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Re: Bulgaria goes Open source.
« Reply #7 on: October 15, 2016, 08:27:55 pm »
A little <bump>, if I may :)

I don't want to ruin the party, but... Back in 2004, the "department" of the (federal) government of my country switched to SLED Linux 10 w/ KDE 3.5, after years of Windows 2000 (at the end, my PC needed more than 3 minutes to take me to the W2K desktop.) Before W2K, we ran a UNIX network (IBM's AIX 4.3). It was rock-solid.

SLED 10 worked fine for nearly 8 years (it never got updated, though...). All my colleagues had no problem working with it. We used OpenOffice 2.4 (which also was never upgraded/replaced).

Then Microsoft got word of the switch to Linux and decided to find it unacceptable that the government of my country no longer ran their software products (meaning: MS Windows and MS Office). So, two years ago now, we all got new ("refurbished") computers with Windows 7 on them.

When I ask people from IT (just for fun) whether Windows or Linux is better, they start chuckling.  We all know why...

Everyone in said department of my country now runs Windows 7 Enterprise, and Microsoft Windows is still the same crap that it has always been. Two years into Window 7, and the "degradation" has already begun. My two home computers with Windows Vista run faster than Windows 7 (Surely this cannot be because of extra network settings at work...)

I once asked the "IT Helpdesk" why Windows was chosen, and the reply was that Microsoft was asked what was the best way to uniformize the 'computer park'. I still wonder if they were sh!tting me. (They probably meant it.)

Just for fun, I also once asked IT if we couldn't get Macs. I got a reply, saying Macs are too expensive :P (As if I don't know that.)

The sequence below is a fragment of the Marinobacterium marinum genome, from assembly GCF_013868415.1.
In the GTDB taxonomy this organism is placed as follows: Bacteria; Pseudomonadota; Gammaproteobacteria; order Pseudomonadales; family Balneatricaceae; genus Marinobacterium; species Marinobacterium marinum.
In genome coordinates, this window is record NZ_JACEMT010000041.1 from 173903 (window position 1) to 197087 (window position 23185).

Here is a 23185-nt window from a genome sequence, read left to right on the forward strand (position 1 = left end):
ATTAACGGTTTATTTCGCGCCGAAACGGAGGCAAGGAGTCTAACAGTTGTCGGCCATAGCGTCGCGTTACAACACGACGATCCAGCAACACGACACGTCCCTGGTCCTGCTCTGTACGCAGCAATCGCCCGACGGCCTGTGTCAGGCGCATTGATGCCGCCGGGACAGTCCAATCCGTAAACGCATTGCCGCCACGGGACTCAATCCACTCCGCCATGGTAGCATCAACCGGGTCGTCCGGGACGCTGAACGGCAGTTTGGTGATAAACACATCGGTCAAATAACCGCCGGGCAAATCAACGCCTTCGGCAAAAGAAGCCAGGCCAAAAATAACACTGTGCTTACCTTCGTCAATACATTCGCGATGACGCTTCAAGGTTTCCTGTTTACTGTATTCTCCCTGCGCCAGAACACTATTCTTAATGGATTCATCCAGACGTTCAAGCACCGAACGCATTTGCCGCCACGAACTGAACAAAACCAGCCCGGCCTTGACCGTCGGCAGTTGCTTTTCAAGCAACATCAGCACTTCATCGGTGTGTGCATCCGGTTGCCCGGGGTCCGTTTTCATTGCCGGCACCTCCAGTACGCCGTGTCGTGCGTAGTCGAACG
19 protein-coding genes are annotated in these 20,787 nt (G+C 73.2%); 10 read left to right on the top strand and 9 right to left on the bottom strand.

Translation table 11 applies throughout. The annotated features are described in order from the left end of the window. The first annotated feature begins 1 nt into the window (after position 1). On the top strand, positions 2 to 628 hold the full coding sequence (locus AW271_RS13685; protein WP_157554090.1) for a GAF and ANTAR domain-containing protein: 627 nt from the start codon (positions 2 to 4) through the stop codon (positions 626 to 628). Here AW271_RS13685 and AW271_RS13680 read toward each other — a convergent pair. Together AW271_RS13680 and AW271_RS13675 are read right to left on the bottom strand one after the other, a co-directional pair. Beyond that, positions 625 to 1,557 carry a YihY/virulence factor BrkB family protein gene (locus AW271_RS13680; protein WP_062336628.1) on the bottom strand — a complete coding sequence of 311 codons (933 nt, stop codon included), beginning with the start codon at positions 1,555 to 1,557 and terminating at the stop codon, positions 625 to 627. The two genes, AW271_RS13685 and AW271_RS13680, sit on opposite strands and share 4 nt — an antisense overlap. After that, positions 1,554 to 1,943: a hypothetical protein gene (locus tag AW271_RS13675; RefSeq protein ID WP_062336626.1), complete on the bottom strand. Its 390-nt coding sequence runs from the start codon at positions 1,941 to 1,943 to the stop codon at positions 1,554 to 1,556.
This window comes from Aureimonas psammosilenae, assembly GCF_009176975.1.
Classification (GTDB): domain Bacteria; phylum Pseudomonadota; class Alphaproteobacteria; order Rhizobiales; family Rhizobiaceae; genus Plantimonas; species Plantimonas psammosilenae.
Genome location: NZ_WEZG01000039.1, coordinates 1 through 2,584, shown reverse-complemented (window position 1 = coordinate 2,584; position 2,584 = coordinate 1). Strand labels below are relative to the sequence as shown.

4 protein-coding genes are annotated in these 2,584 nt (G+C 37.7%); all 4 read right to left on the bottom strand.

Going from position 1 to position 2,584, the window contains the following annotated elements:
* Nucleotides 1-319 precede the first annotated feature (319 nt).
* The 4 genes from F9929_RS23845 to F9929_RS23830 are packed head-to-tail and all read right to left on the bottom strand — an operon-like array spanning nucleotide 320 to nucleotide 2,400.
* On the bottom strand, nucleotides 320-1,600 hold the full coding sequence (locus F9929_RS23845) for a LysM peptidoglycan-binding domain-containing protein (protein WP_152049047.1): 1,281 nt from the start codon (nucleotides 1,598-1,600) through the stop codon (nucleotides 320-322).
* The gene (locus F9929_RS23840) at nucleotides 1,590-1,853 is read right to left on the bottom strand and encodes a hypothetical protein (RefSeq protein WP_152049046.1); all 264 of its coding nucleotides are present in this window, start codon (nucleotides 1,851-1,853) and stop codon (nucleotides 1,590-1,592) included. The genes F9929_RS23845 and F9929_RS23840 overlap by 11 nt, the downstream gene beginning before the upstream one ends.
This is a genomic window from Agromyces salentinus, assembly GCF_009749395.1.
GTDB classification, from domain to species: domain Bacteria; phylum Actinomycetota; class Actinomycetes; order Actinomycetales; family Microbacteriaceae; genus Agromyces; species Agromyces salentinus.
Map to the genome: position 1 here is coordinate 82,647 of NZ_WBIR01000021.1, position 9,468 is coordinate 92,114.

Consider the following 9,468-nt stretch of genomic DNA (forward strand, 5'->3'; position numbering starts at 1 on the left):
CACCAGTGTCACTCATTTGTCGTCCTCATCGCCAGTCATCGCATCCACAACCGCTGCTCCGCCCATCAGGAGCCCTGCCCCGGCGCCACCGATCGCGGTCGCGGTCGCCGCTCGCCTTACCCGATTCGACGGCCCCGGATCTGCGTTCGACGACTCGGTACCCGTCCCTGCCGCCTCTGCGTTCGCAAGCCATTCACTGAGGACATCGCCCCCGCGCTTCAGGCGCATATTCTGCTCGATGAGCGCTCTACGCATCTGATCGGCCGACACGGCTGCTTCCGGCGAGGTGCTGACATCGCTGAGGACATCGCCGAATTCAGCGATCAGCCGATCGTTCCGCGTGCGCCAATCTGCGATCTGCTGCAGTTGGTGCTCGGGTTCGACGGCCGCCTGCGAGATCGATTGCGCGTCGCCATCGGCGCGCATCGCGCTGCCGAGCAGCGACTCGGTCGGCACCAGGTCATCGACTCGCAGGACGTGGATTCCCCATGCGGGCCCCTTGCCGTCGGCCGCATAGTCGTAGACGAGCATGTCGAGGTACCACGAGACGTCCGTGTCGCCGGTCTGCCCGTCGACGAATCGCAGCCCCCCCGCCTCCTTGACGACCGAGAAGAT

Microsoft Windows is the MOST unreliable thing that I have ever worked with in my entire life.

So, the Bulgarians better enjoy their Opensource programs. It won't last. :'(
« Last Edit: October 15, 2016, 08:29:27 pm by Skara Brae »
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Offline scifidude79

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Re: Bulgaria goes Open source.
« Reply #8 on: October 15, 2016, 11:11:42 pm »
It would be hilarious (and cool) if the IT guys had simply wiped the drives of those refurbished computers, installed Linux and then sent Microsoft a nice thank you note for the hardware.  ;)

Offline PCNetSpec

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Re: Bulgaria goes Open source.
« Reply #9 on: October 16, 2016, 12:06:54 pm »
A LOT has changed in the IT Dept/Management consciousness since 2004 (even since 2012) .. this in no longer an extraordinary occurance ;)
(in fact Win10 is busy making it the norm)
« Last Edit: October 16, 2016, 12:09:41 pm by PCNetSpec »
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Offline perknh

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Re: Bulgaria goes Open source.
« Reply #10 on: November 26, 2016, 07:23:11 pm »
Finally a country that's bold enough to do the right thing.  It takes a former Communist state to be an advocat of computing freedom - well done Bulgaria: Bulgaria Makes Open Source Compulsory For All Government Software  ;)!!